Over on our Civil War blog, Adam Wesley Dean, author of An Agrarian Republic: Farming, Antislavery Politics, and Nature Parks in the Civil War Era, writes about the birth of Yosemite National Park, and the circumstances that almost prevented its protection as a natural public space. Dean writes:
Yosemite National Park made the evening news on Wednesday, January 14, 2015. American rock climbers Tommy Caldwell and Kevin Jorgeson reached the top of El Capitan by ascending Yosemite’s Dawn Wall. The climbers’ years of preparation, 19-day free-climb, and personal stories riveted television audiences nationwide. News programs also gave audiences a rare treat: panoramic views of the park’s natural beauty that included cascading waterfalls, granite formations, and snow-dusted trees.
Yet Yosemite almost did not become a national park. Few Americans know that their beloved park with all the twentieth-century history of climbing exploits and family vacations had been vigorously opposed shortly after its birth.
Yosemite has its origins in an 1864 law removing the main valley and the nearby Mariposa Big Tree Grove from federal lands and giving them to the state of California for management as a site for “public use, resort, and recreation.” Yosemite’s backers, which included railroad businessman Frederick Billings, landscape architect Frederick Law Olmsted, newspaper mogul Horace Greeley, California Senator John Conness, and Supreme Court Justice Stephen J. Field, hoped that the park would provide comfort for Americans undergoing a brutal civil war. It was also important to them to make areas of natural beauty available to the public. They believed that everyone—not just the wealthy and powerful—needed to experience Yosemite’s wonders. No doubt Billings and Conness also thought that a nature park would help bring tourist dollars and railroads to California’s fledgling economy.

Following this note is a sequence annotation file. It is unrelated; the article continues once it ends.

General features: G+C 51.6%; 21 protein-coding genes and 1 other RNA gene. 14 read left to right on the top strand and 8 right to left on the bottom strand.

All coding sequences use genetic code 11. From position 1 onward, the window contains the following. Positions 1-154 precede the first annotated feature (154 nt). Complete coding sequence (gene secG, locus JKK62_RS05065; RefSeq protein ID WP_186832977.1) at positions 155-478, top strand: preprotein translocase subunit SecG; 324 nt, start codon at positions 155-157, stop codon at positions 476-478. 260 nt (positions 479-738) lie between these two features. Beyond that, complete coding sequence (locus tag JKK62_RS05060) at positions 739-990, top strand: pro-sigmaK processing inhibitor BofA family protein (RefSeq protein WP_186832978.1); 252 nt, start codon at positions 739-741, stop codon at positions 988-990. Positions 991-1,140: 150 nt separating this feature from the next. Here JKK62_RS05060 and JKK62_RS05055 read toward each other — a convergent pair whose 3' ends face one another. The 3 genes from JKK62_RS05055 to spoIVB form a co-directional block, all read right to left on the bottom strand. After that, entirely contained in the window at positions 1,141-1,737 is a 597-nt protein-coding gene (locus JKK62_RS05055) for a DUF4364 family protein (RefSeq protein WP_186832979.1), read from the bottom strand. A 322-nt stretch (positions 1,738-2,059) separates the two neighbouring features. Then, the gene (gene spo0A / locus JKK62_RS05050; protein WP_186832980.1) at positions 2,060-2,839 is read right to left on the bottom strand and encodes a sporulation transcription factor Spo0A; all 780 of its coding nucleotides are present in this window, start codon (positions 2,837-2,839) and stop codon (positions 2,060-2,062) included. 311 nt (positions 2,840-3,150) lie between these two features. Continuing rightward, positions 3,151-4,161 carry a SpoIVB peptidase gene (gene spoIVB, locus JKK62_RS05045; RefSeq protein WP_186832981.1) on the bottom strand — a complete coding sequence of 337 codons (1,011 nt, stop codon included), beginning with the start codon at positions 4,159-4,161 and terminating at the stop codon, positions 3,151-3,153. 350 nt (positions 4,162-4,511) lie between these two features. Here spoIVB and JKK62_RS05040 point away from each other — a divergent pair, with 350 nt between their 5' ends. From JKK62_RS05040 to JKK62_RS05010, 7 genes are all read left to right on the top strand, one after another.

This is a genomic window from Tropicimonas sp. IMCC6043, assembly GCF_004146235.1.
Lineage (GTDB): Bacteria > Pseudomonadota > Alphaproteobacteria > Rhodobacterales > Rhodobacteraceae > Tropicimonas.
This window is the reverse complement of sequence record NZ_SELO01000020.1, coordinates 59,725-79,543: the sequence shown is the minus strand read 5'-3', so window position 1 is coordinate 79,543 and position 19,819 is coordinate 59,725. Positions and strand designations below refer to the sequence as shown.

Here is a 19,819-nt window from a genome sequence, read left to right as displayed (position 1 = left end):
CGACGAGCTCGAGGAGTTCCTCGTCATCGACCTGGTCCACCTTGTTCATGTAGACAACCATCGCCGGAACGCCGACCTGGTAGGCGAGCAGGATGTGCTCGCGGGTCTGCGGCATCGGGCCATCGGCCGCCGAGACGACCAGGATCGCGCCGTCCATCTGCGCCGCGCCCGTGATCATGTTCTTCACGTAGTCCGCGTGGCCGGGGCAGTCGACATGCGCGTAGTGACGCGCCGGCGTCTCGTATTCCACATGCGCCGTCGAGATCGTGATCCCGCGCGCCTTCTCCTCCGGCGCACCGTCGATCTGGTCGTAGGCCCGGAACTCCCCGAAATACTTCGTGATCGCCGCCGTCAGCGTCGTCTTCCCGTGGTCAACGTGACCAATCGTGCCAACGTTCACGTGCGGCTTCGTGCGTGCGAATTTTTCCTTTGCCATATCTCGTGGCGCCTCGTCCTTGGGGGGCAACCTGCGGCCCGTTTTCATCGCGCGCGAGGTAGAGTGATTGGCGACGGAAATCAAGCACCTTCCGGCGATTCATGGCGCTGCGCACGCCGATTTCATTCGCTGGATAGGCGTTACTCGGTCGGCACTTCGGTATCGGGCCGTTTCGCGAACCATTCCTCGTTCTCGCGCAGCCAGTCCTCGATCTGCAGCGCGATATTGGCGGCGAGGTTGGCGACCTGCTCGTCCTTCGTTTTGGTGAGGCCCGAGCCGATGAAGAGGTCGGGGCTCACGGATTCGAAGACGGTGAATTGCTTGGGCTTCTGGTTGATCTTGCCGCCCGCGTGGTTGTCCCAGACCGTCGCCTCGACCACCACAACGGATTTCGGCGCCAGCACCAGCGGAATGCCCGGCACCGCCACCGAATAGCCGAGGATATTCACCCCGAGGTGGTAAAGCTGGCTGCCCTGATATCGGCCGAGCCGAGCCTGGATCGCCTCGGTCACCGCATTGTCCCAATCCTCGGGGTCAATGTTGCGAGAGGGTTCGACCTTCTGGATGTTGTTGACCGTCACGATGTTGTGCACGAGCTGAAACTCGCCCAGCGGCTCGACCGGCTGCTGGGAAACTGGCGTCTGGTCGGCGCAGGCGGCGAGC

When Conness steered the bill through the United States Congress and secured President Abraham Lincoln’s signature in 1864, the California Senator conspicuously neglected to inform fellow politicians that two white settlers, Illinoisan James C. Lamon and San Francisco magazine editor James Mason Hutchings, had land claims in the valley. Lamon had settled in the east end of Yosemite Valley in April of 1859 and Hutchings had erected a hotel near Yosemite Falls in the spring of 1864. Both men filed preemption claims, a nineteenth-century legal doctrine granting them the right to purchase the land when the federal government made it available for sale.
Read Dean’s full post, “The Creation of Yosemite,” at UNCPressCivilWar150.com.